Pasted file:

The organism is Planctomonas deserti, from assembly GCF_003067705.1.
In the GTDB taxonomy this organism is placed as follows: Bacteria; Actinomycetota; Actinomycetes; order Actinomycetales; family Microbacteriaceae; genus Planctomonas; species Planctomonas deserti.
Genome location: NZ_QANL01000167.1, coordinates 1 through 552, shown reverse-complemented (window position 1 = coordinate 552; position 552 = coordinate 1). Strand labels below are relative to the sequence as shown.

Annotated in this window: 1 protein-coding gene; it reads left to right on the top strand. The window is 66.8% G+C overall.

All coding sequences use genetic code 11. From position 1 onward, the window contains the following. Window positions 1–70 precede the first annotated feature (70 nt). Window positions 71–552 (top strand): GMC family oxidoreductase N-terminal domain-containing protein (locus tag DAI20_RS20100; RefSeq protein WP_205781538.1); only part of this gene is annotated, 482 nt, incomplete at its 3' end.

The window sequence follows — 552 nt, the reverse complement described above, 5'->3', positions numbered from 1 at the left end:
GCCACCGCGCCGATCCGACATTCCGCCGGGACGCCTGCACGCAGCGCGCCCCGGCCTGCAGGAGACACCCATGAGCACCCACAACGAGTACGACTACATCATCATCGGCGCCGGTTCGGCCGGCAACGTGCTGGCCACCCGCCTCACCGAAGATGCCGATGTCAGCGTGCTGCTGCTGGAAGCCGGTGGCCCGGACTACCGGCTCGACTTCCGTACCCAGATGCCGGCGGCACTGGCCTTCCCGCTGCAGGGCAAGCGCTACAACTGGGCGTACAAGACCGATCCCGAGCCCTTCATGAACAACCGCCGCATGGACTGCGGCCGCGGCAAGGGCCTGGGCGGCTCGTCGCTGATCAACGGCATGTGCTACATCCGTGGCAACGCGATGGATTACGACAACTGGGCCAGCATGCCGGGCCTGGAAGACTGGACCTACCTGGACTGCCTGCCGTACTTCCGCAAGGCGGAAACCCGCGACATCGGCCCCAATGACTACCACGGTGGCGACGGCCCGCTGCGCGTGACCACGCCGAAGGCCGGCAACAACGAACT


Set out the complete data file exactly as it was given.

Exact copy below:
The organism is Planctomonas deserti, from assembly GCF_003067705.1.
In the GTDB taxonomy this organism is placed as follows: Bacteria; Actinomycetota; Actinomycetes; order Actinomycetales; family Microbacteriaceae; genus Planctomonas; species Planctomonas deserti.
Genome location: NZ_QANL01000167.1, coordinates 1 through 552, shown reverse-complemented (window position 1 = coordinate 552; position 552 = coordinate 1). Strand labels below are relative to the sequence as shown.

Annotated in this window: 1 protein-coding gene; it reads left to right on the top strand. The window is 66.8% G+C overall.

All coding sequences use genetic code 11. From position 1 onward, the window contains the following. Window positions 1–70 precede the first annotated feature (70 nt). Window positions 71–552 (top strand): GMC family oxidoreductase N-terminal domain-containing protein (locus tag DAI20_RS20100; RefSeq protein WP_205781538.1); only part of this gene is annotated, 482 nt, incomplete at its 3' end.

The window sequence follows — 552 nt, the reverse complement described above, 5'->3', positions numbered from 1 at the left end:
GCCACCGCGCCGATCCGACATTCCGCCGGGACGCCTGCACGCAGCGCGCCCCGGCCTGCAGGAGACACCCATGAGCACCCACAACGAGTACGACTACATCATCATCGGCGCCGGTTCGGCCGGCAACGTGCTGGCCACCCGCCTCACCGAAGATGCCGATGTCAGCGTGCTGCTGCTGGAAGCCGGTGGCCCGGACTACCGGCTCGACTTCCGTACCCAGATGCCGGCGGCACTGGCCTTCCCGCTGCAGGGCAAGCGCTACAACTGGGCGTACAAGACCGATCCCGAGCCCTTCATGAACAACCGCCGCATGGACTGCGGCCGCGGCAAGGGCCTGGGCGGCTCGTCGCTGATCAACGGCATGTGCTACATCCGTGGCAACGCGATGGATTACGACAACTGGGCCAGCATGCCGGGCCTGGAAGACTGGACCTACCTGGACTGCCTGCCGTACTTCCGCAAGGCGGAAACCCGCGACATCGGCCCCAATGACTACCACGGTGGCGACGGCCCGCTGCGCGTGACCACGCCGAAGGCCGGCAACAACGAACT